UPDATED with government reaction. A federal judge has refused AT&T’s request to compel the U.S. Department of Justice to release its communications with the White House ahead of next month’s landmark trial over the telecom giant’s acquisition of Time Warner.
The heart of the request was AT&T’s conviction that politics — specifically President Donald Trump’s animus toward CNN, a major Time Warner asset — has prompted the government lawsuit seeking to block the $85B deal. But U.S. District Judge Richard Leon said the company had not demonstrated that it had been unfairly treated by regulators.
“We are pleased with and respect today’s decision, which will permit the parties and court to focus on the case at hand,” said DOJ spokesperson Kerri Kupec in a statement. “This case has always been about protecting consumers from competitive harms, and we look forward to presenting our case at trial.”
Investors had a mild reaction to the news. Shares in AT&T shed 1% to finish at $36.77, while Time Warner surrendered a fraction to end at $95.07.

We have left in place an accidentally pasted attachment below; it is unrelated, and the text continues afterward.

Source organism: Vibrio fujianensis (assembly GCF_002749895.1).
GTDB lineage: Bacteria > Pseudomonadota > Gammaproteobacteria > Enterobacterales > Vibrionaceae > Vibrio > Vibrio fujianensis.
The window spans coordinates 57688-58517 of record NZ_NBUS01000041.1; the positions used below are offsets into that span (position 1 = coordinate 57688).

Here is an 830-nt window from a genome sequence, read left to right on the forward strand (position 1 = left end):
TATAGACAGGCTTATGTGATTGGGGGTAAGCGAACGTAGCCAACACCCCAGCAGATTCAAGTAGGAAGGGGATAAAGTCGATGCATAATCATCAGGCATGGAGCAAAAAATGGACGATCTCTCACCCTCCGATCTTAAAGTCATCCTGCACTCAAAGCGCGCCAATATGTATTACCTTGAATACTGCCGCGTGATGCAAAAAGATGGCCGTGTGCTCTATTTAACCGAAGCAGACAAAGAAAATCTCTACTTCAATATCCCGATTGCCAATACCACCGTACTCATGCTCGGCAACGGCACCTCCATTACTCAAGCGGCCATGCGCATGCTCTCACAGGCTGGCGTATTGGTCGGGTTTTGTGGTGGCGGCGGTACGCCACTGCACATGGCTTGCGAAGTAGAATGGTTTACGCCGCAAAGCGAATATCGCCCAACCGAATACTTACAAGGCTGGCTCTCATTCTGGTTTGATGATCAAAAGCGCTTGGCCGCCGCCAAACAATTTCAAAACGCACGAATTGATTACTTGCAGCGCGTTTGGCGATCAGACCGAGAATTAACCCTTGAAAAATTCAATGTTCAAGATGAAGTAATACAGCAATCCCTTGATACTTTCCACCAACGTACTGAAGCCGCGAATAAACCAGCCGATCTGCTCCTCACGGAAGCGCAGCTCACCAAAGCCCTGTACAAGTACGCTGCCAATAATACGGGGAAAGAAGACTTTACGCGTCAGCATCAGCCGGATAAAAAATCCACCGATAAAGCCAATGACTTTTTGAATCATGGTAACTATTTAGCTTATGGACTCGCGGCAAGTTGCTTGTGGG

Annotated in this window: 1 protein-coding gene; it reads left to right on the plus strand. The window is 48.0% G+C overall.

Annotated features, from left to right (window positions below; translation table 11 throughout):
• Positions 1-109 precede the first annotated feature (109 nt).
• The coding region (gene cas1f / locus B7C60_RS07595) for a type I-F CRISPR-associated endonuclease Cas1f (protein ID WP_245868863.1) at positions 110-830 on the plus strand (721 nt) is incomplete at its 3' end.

It is hard to overstate the significance of the trial between the government and AT&T, which is scheduled to begin March 19. A host of deals have been held up due to uncertainty swirling around the case, and even major M&A deals announced since the suit was filed last fall — chiefly Disney’s pending deal for most of 21st Century Fox — stand to be affected by the outcome.
The government contends that the combination is inherently anti-competitive, and would result in the financial squeeze being put on rival companies as well as consumers.
Last week, AT&T offered a preview of its strategy, contending in court filings that it believes the government singled the company out and treated it unfairly. It also said it could call Makan Delrahim, head of the DOJ’s antitrust division, as a witness.